Comcast is appealing an FCC ruling that it is improperly blocking customers' Web traffic, triggering a legal battle that could determine...

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WASHINGTON — Comcast is appealing an FCC ruling that it is improperly blocking customers’ Web traffic, triggering a legal battle that could determine the extent of the government’s authority to regulate the Internet.

In a precedent-setting move, a split Federal Communications Commission (FCC) last month determined Comcast is violating a federal policy that guarantees unfettered access to the Internet.

Comcast challenged the decision Thursday in the U.S. District Court of Appeals in Washington, D.C.

Comcast Executive Vice President David Cohen said in a statement the company is seeking “review and reversal” of the FCC order and that the commission’s action was “legally inappropriate and its findings were not justified by the record.”

FCC Chairman Kevin Martin said, “I am disappointed by Comcast’s decision to appeal.”

The case arose from complaints by users of a type of “file-sharing” software often used to download large data files, usually video.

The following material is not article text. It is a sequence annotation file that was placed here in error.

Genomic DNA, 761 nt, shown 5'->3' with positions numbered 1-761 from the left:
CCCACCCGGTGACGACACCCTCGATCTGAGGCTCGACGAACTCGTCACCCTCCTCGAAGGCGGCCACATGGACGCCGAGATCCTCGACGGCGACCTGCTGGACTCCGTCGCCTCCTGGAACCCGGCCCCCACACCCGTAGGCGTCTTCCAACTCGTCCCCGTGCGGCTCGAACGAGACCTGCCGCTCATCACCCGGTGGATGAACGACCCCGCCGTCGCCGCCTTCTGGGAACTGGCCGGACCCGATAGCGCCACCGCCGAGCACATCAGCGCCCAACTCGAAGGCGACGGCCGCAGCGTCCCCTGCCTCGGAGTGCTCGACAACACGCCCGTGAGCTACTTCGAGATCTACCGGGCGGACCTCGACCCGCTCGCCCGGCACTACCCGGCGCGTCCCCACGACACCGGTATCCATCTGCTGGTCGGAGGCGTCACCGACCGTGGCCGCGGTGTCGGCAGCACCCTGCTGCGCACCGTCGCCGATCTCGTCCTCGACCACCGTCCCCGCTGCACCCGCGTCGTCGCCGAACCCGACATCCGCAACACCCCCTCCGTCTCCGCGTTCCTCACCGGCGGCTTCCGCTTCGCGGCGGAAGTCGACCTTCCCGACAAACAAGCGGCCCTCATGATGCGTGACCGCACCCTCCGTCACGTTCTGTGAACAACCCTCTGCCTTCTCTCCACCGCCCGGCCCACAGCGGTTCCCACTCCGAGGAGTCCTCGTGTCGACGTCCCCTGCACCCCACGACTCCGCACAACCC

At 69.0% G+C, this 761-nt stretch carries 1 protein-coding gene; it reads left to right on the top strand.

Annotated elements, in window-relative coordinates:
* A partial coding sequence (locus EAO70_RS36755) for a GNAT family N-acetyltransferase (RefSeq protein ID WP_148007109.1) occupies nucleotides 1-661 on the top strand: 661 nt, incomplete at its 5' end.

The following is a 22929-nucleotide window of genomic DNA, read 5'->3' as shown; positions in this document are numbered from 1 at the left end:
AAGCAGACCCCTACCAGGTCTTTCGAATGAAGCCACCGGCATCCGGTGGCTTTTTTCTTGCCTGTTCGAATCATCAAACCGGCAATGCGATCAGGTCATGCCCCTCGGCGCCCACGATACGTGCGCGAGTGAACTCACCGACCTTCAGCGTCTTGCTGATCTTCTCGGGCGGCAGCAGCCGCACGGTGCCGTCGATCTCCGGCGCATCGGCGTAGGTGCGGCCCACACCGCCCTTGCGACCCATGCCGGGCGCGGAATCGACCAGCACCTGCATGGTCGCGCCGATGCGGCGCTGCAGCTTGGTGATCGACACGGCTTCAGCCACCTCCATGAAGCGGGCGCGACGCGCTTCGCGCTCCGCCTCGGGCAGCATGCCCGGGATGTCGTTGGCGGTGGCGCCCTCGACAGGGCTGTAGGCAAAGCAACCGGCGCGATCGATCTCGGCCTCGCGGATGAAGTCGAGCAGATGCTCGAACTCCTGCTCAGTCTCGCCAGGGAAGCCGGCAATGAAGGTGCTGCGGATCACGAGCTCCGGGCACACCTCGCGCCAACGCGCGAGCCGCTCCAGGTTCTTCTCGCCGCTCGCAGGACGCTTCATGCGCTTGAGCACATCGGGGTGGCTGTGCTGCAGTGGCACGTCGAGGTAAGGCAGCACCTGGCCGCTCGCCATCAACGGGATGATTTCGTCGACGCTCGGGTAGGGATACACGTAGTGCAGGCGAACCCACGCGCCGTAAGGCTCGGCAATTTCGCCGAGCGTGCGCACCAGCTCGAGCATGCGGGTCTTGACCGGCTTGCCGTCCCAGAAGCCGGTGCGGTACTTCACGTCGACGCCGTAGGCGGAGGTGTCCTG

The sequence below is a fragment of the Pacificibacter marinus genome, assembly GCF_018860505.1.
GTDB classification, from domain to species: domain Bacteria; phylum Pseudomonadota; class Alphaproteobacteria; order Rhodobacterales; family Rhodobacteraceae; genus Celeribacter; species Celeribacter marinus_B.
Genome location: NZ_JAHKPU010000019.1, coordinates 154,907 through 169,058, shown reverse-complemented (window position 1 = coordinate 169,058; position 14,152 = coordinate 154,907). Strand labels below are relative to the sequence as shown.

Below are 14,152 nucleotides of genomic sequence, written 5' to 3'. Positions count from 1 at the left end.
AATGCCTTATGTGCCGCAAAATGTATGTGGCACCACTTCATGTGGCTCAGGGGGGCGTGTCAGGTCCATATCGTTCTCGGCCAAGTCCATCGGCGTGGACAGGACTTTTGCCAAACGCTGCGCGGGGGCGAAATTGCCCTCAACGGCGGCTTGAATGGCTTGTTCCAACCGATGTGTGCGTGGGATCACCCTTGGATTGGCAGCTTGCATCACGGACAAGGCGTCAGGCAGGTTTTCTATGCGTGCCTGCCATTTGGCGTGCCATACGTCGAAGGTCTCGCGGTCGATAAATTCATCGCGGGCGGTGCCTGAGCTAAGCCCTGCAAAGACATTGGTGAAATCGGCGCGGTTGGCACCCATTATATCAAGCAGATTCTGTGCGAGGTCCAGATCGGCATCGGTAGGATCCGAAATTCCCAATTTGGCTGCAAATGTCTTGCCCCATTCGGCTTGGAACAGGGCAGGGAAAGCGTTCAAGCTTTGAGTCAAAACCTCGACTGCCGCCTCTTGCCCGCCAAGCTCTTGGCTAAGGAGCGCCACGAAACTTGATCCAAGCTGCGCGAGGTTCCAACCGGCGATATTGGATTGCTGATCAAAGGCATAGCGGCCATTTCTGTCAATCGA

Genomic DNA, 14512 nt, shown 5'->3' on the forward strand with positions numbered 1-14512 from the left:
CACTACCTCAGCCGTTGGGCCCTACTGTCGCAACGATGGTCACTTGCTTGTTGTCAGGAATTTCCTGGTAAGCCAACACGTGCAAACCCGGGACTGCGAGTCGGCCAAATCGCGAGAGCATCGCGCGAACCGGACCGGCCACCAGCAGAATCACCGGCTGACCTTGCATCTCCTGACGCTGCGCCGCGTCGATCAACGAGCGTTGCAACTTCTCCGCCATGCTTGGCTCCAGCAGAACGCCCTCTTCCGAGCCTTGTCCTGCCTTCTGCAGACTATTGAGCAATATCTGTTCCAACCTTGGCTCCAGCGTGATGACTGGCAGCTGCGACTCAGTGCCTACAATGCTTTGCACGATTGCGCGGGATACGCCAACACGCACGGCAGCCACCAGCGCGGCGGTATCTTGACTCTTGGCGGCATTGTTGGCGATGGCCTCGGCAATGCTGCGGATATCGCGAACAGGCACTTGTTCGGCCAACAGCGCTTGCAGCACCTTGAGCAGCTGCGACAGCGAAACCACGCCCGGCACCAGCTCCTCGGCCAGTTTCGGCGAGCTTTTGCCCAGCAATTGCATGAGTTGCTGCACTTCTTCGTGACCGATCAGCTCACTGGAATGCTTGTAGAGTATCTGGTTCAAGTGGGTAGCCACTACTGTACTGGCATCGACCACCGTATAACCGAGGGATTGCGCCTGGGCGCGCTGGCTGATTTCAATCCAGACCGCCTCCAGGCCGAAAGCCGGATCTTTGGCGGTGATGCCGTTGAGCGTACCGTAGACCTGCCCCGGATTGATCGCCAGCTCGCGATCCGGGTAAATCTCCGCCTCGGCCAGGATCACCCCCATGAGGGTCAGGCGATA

Tests by The Associated Press and others found that file-sharing transmissions were aborting prematurely. It was later discovered Comcast was cutting off transfers without informing customers.

The FCC noted Comcast’s network-management practices were “discriminatory and arbitrary” and that the company’s practices “contravene industry standards and have significantly impeded Internet users’ ability to use applications and access content of their choice.”

The agency also noted that the type of traffic Comcast is blocking has become “a competitive threat” to cable operators because it is used by people to view high-quality video they “might otherwise watch [and pay for] on cable television.”

While the FCC action did not include a fine, it does require Comcast within 30 days to disclose the details of its “discriminatory network management”; submit a compliance plan describing how it intends to stop these practices by the end of the year; and disclose to customers and the commission its new plan.

Cohen said Thursday the company will comply with the FCC’s order. Before the FCC action, Comcast had said it will switch to a management technique that treats all users the same by the end of the year.

Martin said he was “pleased Comcast will comply with the commission’s order and fully disclose to the commission, the public, and its customers the company’s new network-management practices.”